Section 125 Cafeteria Plan Document Amendments: Due 12/31/21

In response to the COVID-19 pandemic, the IRS released guidance permitting additional flexibility for employer plan sponsors of Section 125 cafeteria plans. The guidance, released in Notice 2020-29 and Notice 2021-15, specified that if employers implemented any of the available changes, they were required to adopt a plan amendment to their Section 125 cafeteria plan documents. In addition, the guidance gave plan sponsors until December 31st of the next calendar year following the year in which the change is effective to adopt these amendments. Generally, Section 125 plan document amendments are required to be formally adopted by the plan sponsor before they become effective. However, the IRS has clarified that amendments adopted in response to these notices can be adopted retroactively. To do this, the plan must operate consistent with the terms of the amendment during the period beginning on the effective date of the amendment and ending on the date the amendment is adopted. The details of the options released in the IRS notices requiring a plan amendment to be adopted by December 31, 2021, are discussed in more detail below.

Notice 2020-29

Special Cafeteria Plan Election Change Rules

The pre-tax election changes outlined below were permitted during the calendar year 2020, even if the employee did not experience an event that would usually be required under the Section 125 regulations to make a pre-tax election change. Employers were permitted to limit the timeframe in which employees could make the permitted changes. This flexibility applied to the 2020 calendar year. Amendments should reflect the effective date (as early as 1/1/2020) and the date upon which these permitted changes were no longer available (as late as 12/31/2020). Amendments formalizing changes affecting elections for the plan year ending in 2020 must be adopted by December 31, 2021.

The pre-tax election changes:

  1. Prospectively allow employees that previously waived coverage to make a new election for health coverage.
  2. Prospectively allow employees to change their health coverage election from one coverage option to another (e.g., from a PPO to an HMO) and change their coverage tier (e.g., from self-only coverage to family coverage).
  3. Prospectively revoke an election for health coverage provided that the employee attests in writing that they are enrolled, or will immediately enroll, in the health coverage of another plan sponsor (employer/individual/government).
  4. Prospectively revoke, decrease, or make a new election for a health FSA or dependent care assistance program (DCAP).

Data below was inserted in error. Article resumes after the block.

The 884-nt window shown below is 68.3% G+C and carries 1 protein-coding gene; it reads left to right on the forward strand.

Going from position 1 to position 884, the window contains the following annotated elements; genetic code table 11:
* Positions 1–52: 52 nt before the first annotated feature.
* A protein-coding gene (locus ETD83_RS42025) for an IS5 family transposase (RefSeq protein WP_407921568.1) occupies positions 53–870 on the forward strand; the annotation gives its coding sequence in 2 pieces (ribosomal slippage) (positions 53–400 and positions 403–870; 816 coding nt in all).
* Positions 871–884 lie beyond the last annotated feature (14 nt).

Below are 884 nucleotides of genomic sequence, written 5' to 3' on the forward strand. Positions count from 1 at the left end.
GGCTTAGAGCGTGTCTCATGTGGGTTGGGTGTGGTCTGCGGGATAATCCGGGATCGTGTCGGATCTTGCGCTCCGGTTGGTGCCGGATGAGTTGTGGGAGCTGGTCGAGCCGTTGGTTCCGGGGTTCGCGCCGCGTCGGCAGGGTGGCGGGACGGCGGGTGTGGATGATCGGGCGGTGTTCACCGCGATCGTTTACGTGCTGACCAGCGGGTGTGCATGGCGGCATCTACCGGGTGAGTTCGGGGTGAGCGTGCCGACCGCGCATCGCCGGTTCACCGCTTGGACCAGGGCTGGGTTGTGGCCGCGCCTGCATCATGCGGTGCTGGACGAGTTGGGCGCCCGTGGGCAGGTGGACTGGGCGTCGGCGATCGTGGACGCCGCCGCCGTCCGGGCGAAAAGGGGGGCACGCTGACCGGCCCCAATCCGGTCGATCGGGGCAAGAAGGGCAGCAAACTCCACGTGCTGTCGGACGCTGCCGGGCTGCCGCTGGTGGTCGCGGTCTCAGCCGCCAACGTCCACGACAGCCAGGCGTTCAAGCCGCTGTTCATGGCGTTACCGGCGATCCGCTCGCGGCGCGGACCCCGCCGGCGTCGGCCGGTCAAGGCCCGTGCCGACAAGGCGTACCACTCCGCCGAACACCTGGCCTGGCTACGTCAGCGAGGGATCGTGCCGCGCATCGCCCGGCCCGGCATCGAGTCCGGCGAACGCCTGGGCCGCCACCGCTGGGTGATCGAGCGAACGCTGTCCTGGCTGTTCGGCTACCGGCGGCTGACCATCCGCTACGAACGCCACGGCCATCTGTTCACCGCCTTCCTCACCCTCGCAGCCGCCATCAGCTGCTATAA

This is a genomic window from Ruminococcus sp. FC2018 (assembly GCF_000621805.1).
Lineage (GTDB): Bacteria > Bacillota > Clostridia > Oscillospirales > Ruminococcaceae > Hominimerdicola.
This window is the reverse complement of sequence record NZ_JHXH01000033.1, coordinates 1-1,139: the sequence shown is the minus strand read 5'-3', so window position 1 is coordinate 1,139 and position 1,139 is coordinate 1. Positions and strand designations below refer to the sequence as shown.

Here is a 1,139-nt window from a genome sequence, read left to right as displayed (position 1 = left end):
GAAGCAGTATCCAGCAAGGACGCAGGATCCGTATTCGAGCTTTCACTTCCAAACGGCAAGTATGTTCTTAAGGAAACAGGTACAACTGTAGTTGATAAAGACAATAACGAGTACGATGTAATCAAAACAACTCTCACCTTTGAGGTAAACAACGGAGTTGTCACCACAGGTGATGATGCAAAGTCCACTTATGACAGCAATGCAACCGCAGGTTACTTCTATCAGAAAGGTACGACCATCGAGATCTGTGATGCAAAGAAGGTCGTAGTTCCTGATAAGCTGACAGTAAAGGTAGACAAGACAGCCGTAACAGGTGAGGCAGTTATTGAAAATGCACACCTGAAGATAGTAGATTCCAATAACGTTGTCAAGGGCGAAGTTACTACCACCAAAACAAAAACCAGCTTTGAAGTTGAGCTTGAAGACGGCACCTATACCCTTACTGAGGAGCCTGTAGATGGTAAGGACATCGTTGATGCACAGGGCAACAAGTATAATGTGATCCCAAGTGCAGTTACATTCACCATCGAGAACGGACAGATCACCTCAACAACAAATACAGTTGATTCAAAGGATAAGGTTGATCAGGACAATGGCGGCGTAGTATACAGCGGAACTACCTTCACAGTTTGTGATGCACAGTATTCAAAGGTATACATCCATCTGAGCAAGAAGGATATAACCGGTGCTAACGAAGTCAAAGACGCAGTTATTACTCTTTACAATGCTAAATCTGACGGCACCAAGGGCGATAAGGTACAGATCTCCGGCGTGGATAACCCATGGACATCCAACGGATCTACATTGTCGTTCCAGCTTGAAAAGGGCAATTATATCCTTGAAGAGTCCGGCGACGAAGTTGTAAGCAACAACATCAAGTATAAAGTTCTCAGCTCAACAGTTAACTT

1. A reduction in election for a health FSA or DCAP may be limited to an amount not less than what the plan has already reimbursed
    2. Applicable to both general-purpose and limited-purpose health FSAs

Note: Flexibility to make midyear pre-tax election changes is also available for plan years ending in 2021. The flexibility permitted for plan years ending in 2021 is more limited than that of plan years ending in 2020. Plan amendments reflecting pre-tax election change flexibility for plan years ending 2021 are required to be adopted by December 31, 2022.

Extended Claims Period

Health FSA and DCAP plans with grace periods or plan years ending in 2020 (non-calendar year plans) were permitted to extend the period for participants to incur claims for these plans through December 31, 2020. The extension of time for incurring claims is available to §125  cafeteria plans with a grace period and plans that provide for a carryover.

Note: Absent the temporary relief provided in the Notice, health FSAs can generally either adopt a grace period of up to 2 ½ months after the end of the plan year or provide for a carryover amount (limited to $500, as indexed), but cannot have both.

Notice 2021-15

Relaxed Carryover Rules for DCAP and Health FSAs

Under the Notice, employers may adopt an optional rule that allows participants to carry over all unused funds from 2020 DCAP and health FSA plan year accounts to 2021 plan year accounts. Plan sponsors whose plans do not include a carryover provision or grace period may not amend their plans in a manner that takes advantage of both the relaxed carryover rules and the extended claims period relief (below). However, an employer can take advantage of the relaxed carryover relief even if the plan includes a standard grace period.